The 2022 World Cup is a turning point in football, and we will see the return of crossing and headed goals according to former Republic of Ireland international, David Connolly.
Throughout this World Cup we have seen an abundance of headed goals, but it can be argued that this has been on the horizon for a while now as there have been sixty two headed goals in the Premier League this season.
A prime of example of this would be Jude Bellingham’s goal against Iran. The Borussia Dortmund player rose like a salmon to meet teammate Luke Shaw’s cross and guided it past Alireza Beiranvand.
Speaking on Football Saturday, Connolly explained how this change has come to pass.
‘As the tournament has progressed, I think Scaloni has adapted really well and shown that adaptability when you encounter different things despite being in good form, and yet you might have to change,’ said Connolly. ‘Imagine the scrutiny he is under. You have a stadium full of Argentina fans and a whole nation who would have seen that team sheet and saw that he had gone with a back three, and they would have said, why has he done this?’
‘They got away with it in the end, they got through, but I enjoyed that part of the game; why he has done what he has done, the players that maybe were not performing, and he has rotated them. Ultimately, they have reached the World Cup semi-final. Credit to him because he had a few flaws in their team, and he has ironed them out pretty quickly.’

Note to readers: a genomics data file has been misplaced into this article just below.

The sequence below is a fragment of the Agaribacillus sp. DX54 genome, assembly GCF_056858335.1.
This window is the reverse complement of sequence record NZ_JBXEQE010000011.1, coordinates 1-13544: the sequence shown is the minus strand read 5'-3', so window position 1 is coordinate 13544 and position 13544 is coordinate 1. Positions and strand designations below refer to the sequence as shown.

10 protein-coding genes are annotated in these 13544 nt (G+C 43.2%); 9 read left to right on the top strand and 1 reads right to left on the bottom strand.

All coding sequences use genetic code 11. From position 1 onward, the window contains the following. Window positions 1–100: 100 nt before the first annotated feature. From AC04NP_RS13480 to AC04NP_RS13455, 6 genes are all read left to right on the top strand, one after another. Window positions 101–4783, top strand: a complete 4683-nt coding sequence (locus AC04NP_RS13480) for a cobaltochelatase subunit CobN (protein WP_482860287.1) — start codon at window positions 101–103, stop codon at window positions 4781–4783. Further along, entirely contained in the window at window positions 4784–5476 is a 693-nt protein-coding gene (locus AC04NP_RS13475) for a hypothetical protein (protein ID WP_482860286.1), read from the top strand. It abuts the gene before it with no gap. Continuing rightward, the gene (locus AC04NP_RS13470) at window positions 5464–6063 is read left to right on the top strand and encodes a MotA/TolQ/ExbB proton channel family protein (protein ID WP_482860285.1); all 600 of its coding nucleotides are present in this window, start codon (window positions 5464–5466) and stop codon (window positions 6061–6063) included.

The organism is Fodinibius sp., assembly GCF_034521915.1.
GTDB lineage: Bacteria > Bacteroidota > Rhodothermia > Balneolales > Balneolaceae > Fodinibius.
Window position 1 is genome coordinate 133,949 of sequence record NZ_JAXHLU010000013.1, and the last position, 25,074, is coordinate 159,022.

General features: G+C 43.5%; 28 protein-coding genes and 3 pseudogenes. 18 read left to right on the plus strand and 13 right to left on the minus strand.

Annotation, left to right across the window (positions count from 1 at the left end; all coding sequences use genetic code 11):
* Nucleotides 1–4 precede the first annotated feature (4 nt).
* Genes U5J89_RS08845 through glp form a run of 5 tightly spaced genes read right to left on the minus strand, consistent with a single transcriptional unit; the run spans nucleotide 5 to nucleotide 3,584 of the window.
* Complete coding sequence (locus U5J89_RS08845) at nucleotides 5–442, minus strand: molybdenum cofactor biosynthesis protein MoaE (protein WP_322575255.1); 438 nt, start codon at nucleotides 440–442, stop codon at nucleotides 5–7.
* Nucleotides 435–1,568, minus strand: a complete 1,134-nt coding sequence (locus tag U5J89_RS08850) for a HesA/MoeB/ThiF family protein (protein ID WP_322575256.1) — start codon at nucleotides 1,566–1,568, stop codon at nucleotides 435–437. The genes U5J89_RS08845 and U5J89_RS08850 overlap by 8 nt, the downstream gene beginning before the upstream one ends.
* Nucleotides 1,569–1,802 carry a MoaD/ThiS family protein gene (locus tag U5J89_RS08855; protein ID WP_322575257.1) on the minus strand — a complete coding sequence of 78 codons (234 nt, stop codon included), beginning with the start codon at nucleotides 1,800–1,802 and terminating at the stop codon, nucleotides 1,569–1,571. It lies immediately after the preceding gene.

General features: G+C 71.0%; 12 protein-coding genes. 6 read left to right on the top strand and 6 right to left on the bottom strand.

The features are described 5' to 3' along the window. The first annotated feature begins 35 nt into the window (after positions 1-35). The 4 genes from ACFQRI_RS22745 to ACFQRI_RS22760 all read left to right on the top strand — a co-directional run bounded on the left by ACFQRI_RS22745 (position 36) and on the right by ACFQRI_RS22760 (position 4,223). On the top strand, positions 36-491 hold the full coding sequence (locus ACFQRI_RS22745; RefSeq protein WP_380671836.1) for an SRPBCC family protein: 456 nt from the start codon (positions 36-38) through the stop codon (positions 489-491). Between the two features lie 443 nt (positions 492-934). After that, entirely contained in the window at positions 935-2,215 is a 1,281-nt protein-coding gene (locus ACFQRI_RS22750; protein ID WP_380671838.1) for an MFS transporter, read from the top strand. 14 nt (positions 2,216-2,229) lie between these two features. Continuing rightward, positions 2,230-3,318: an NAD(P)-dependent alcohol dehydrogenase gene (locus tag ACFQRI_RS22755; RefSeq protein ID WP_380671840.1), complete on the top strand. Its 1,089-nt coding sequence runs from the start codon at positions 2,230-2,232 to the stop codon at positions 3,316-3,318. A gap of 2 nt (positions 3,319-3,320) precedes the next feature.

‘They do look a bit small when balls are lumped into the box. They looked vulnerable when it came to headers, and there have been a lot of headers in this World Cup. I imagine when we come back to this World Cup, people will say it is the return of wide men. The return of crosses in the box. It is the return of headers.’
Connolly then went onto discuss how this change has come about within football.
‘Previously, you would have to cut through teams like Spain, a thousand passes, little one-twos around the box. Don’t get me wrong, we have seen that, but we have seen so many goals from crosses. I think it is great because, at times in England, the back three killed the winger. It ends up a game of wing-backs.’
‘I remember it was Cruyff who said if fullbacks were that great at crossing, they would be wingers or something along those lines. Ultimately a wing-back is not a winger. It has been nice in this tournament to see Holland getting back into the game with Berghuis, a natural winger creating goals from crosses.’
‘I am sure there will be loads of takeaways from this tournament, but a lot of it will be the return of 4-3-3 and a lot of goals coming from headers from deliveries into the box rather than your intricate play.’
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